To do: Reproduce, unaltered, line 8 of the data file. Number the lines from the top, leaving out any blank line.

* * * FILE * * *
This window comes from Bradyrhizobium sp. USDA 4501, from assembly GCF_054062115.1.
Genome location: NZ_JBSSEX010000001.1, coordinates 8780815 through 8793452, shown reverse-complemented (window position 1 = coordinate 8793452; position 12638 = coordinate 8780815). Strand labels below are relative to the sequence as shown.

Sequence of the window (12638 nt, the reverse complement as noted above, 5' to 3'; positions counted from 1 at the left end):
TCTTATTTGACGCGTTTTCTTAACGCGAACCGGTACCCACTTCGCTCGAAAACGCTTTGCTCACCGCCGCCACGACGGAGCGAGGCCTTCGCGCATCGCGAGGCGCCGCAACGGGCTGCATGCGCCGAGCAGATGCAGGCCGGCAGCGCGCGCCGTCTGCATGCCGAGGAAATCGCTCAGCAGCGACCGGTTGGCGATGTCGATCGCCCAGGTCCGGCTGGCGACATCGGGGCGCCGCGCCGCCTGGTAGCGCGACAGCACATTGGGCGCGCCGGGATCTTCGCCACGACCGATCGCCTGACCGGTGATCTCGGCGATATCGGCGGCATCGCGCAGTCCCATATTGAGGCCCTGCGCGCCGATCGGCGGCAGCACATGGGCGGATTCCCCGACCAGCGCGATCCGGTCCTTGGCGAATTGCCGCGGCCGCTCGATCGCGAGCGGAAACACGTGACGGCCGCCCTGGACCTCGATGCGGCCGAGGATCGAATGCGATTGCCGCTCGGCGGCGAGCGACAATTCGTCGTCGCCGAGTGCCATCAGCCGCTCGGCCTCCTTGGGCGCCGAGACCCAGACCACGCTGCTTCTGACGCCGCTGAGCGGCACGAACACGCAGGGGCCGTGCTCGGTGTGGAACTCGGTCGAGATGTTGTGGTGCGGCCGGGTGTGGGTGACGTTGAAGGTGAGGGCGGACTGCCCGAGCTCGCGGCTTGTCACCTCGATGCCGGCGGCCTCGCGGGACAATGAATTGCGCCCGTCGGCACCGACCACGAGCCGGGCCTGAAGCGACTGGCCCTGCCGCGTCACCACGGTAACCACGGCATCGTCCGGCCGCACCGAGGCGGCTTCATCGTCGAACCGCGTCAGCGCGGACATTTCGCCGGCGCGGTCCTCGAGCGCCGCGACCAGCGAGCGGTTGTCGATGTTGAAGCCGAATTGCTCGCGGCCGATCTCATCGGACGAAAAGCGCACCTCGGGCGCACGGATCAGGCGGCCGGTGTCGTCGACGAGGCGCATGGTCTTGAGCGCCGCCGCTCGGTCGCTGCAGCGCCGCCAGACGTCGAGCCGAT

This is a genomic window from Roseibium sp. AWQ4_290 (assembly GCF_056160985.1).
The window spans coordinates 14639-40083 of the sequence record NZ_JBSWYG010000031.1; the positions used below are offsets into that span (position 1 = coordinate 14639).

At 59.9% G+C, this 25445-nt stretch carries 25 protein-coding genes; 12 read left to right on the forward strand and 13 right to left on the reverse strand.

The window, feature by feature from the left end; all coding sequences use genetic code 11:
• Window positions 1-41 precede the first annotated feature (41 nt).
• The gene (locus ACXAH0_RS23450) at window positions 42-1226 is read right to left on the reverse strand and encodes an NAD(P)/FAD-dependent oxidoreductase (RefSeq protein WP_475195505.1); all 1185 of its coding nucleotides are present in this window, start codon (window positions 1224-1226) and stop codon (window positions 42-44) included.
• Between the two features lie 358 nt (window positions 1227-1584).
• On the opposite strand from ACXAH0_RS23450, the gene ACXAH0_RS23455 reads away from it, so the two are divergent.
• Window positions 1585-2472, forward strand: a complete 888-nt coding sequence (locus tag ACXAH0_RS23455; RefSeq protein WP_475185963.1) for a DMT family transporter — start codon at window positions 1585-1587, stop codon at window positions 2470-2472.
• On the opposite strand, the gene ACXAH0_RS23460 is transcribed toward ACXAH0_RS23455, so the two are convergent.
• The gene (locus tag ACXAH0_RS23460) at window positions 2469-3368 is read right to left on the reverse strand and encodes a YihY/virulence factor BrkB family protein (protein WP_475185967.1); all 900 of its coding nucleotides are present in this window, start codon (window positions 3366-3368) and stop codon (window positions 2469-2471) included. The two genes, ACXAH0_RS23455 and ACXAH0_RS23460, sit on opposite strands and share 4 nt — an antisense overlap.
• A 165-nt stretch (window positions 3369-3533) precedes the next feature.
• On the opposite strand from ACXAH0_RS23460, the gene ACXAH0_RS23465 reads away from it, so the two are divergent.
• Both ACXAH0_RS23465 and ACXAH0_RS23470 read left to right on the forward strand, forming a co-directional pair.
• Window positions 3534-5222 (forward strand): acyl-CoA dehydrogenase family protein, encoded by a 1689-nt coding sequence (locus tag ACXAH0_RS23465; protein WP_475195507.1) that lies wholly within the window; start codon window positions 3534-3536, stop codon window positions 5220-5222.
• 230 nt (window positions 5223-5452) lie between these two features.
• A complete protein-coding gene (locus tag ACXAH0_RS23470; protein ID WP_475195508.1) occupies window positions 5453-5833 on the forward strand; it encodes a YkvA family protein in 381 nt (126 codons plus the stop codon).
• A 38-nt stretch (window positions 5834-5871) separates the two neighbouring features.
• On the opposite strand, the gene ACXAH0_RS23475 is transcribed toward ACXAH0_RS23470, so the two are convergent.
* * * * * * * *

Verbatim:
The window, feature by feature from the left end; all coding sequences use genetic code 11: